McDonald, Zac. January 2000 (has links)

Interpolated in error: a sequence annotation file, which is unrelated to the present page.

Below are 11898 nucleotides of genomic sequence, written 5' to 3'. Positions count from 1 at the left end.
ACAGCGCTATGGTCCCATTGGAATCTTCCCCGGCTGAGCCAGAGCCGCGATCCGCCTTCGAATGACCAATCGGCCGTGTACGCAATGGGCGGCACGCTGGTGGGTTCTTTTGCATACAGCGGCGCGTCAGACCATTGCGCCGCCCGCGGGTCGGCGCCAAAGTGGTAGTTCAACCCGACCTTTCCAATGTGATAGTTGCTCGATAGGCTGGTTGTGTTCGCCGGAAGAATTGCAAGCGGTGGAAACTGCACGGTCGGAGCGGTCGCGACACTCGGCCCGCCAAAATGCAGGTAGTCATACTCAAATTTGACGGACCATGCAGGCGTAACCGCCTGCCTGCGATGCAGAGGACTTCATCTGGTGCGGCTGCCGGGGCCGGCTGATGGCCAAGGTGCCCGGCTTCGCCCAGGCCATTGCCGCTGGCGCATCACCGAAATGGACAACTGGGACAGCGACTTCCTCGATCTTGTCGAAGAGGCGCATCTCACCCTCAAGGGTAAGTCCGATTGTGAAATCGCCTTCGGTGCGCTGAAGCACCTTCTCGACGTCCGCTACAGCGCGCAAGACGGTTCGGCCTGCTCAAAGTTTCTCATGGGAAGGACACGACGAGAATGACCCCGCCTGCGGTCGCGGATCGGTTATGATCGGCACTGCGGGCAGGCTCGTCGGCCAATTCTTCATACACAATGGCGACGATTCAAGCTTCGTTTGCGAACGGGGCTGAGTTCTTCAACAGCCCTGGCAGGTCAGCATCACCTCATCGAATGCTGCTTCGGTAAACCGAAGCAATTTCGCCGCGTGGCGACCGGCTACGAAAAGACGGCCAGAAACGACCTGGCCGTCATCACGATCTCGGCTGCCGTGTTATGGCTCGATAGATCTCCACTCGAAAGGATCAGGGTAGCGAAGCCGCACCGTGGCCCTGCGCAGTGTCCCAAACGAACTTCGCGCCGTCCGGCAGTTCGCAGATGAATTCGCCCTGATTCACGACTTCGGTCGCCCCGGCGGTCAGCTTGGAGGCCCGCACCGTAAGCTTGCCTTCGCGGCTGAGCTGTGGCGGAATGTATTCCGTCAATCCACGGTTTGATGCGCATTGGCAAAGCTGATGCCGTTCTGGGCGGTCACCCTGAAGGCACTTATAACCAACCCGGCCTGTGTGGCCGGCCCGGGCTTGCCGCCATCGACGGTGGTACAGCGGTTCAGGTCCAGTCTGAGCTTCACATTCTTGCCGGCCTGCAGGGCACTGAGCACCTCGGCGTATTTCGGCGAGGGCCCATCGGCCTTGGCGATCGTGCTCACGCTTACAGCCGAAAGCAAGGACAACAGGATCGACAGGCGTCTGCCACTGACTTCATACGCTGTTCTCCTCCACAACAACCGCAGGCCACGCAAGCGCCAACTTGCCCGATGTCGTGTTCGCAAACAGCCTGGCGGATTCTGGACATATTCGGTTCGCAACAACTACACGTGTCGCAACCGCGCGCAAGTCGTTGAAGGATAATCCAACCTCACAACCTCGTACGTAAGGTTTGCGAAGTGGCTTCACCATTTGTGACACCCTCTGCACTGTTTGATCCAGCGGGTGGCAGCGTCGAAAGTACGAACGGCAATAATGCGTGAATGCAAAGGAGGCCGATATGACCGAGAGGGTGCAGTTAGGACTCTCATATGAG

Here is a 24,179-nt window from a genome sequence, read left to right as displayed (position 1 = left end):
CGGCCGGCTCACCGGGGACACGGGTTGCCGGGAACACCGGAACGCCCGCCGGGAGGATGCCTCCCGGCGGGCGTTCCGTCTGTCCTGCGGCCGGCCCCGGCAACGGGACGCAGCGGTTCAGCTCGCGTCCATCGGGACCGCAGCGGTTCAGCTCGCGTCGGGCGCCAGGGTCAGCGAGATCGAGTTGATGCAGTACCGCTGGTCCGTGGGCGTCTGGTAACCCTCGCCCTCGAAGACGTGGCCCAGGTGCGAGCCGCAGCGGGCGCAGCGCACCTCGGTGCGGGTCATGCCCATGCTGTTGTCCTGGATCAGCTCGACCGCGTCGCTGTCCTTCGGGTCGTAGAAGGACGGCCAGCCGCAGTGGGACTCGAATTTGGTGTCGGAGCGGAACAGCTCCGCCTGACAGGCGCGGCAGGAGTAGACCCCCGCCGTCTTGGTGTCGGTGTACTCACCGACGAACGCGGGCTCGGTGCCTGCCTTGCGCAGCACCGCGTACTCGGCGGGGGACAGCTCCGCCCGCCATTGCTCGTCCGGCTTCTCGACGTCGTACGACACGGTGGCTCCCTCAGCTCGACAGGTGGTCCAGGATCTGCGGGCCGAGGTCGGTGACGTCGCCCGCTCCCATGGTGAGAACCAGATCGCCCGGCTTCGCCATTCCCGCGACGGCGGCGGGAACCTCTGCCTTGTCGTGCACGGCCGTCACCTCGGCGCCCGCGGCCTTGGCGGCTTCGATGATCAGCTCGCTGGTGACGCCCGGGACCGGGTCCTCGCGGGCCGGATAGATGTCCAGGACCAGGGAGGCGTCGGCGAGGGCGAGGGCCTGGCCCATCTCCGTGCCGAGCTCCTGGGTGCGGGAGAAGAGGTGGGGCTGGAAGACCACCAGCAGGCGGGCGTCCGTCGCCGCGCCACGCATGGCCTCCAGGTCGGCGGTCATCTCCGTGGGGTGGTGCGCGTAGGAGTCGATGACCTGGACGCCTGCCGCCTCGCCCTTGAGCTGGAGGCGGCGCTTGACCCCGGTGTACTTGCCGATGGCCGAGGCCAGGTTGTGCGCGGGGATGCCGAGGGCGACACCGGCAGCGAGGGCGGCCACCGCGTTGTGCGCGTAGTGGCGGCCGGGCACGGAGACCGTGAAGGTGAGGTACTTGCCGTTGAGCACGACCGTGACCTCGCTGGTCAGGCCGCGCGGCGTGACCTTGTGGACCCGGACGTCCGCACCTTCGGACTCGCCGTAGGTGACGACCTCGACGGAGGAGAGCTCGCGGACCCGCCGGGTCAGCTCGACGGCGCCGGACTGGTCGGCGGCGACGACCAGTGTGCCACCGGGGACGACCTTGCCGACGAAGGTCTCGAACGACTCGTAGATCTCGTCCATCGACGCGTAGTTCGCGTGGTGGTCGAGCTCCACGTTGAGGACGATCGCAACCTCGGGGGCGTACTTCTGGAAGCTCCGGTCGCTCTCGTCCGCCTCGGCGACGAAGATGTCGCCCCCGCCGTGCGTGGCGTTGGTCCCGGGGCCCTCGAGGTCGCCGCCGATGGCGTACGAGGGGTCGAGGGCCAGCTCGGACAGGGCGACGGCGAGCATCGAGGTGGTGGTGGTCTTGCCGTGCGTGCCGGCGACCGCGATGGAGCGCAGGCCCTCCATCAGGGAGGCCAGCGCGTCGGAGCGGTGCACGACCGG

The study was aimed at determining the metabolic fate of sucrose in intact sugarcane internodal tissue. Three aspects of the fate of sucrose in storage tissue of whole plants formed the main focus of the work. These were the rate of sucrose accumulation in the developing culm, the characterisation of partitioning of carbon into different cellular organic fractions in the developing culm and the occurrence of sucrose turnover in both immature and mature stem tissues. Specific attention was paid to confirming the occurrence of sucrose turnover in both immature and mature internodal tissue. This sucrose turnover has been described previously in both tissue slices and cell suspension cultures. However, certain results from previous work at the whole plant level have indicated that sucrose turnover does not occur in mature internodal tissue. Radiolabeled carbon dioxide (14CO2) was fed to leaf 6 of sugarcane culms of a high sucrose storing variety (Saccharum spp. hybrid cv. Nco376). All plants were of similar age (12 months) and were grown under similar conditions. The movement and metabolic fate of radiolabeled sucrose was determined at four time points, (6 hours, 24 hours, 7 days and 6 weeks) during a 6 week period. The metabolic fate of sucrose was determined in internodes number 3, number 6 and number 9. Internode 3 was found to have a relatively high hexose sugar content of 42 mg glc&fruc fw g-1 and a low sucrose content of 14 mg suc fw g-1. In contrast the sucrose content of internode 9 was much higher at 157 mg suc fw g-1 and the hexose sugar content much lower at 4.3 mg glc&fruc fw g-1. Based on previous work, the sugar content of internode 3 and internode 9 are characteristic of immature and mature tissues respectively. Internode 6 occupies an intermediary position between internode 3 and 6 with its sucrose content higher than its hexose sugar content, but with the hexose sugar content still being notable at 15 mg glc&fruc fw g-1. Although the metabolic fate of sucrose within sink tissue was the focal point of the study, the experimental design also allowed for certain aspects of sucrose production in the source to be investigated. The average photosynthetic rate for leaf 6 in full sunlight was estimated at 48 mg CO2 dm-2 s -1. During photosynthesis, only 30% of the fixed carbon was partitioned into the storage carbohydrate pool while the remaining 70% was partitioned into sucrose for immediate export from the leaf. This high rate of carbon fixation combined with a high rate of carbon export is characteristic of C4 plants such as sugarcane. On entering the culm, translocation of radiolabeled sucrose was predominantly basipetal with relatively little acropetal translocation. The majority of the radiolabeled carbon was found to be stored in mature internodes. No significant loss of radiolabeled carbon was observed in mature and elongating internodes over the study period. A 22% loss of total radiolabeled carbon was observed in immature internodes over the same period. This can probably be attributed to the higher rates of cellular respiration known to occur in immature tissues. There appear to be three phases of sucrose accumulation in the developing culm. Initially, the accumulation rate in rapidly growing tissue, as internode 3 develops into internode 6, is relatively low. This is followed by a rapid increase in the rate of sucrose accumulation during internode elongation, as internode 6 becomes internode 9. Finally, a decrease in the rate of sucrose accumulation is observed during late maturation, as internode 9 becomes internode 12. Determination of the sucrose content in internodes 3, 6 and 9 revealed that there is a notable increase in sucrose content during internode maturation. It is proposed that the higher sucrose content of mature tissue is not merely a consequence of the longer growth period of mature tissue, but is due to the increased rate of sucrose accumulation observed during internode elongation. Short-term (24 hours) analysis of carbon partitioning revealed that intemodal maturation was associated with a redirection of carbon from non-sucrose cellulal organic fractions to sucrose storage. In immature internodes only 20% of the total radiolabeled carbon was present in the sucrose pool 24 hours after feeding. In elongating internodes the figure increased to 54% while in mature internodes as much as 77% of the total radiolabeled carbon was retained in the sucrose pool. Concomitant with the increased carbon partitioning into stored sucrose down the developing culm is a decrease in carbon partitioning into the hexose sugar pool. In immature tissue, 42 % of the total radiolabel is present in the hexose sugar pool, while in mature tissue the percentage drops to 11%. This decrease is probably indicative of decreased levels of carbon cycling between the sucrose and hexose sugar pool as a result of internode maturation. Internode maturation was also found to be associated with a decrease in the amount of carbon in the water insoluble matter pool and the amino acid/ organic acid/ sugar phosphate pool. Thus, internode maturation is associated with a redirection of carbon from total respiration to sucrose storage. Long-term (6 weeks) analysis of carbon partitioning confirmed that sucrose storage in mature tissue is greater than that in immature tissue. From the 6 hour time point to the 6 week time point, an 87% reduction in the stored radiolabeled sucrose content was observed in immature internodes. During the same period only a 25% reduction in the stored radiolabeled sucrose was observed in mature internodes. Radiolabel loss from the radiolabeled sucrose pool in both mature and immature internodes was accounted for by relative radiolabel gains in other cellular organic fractions. At all time points during the study, and in all three tissues studied, radiolabel was found in the sucrose pool, the hexose sugars pool, the ionic pool and the water insoluble matter pool. The occurrence of radiolabel in the non-sucrose tissue constituents suggests that sucrose turnover is occurring in both immature, and mature internodal tissue. / Thesis (M.Sc.)-University of Natal, Durban, 2000.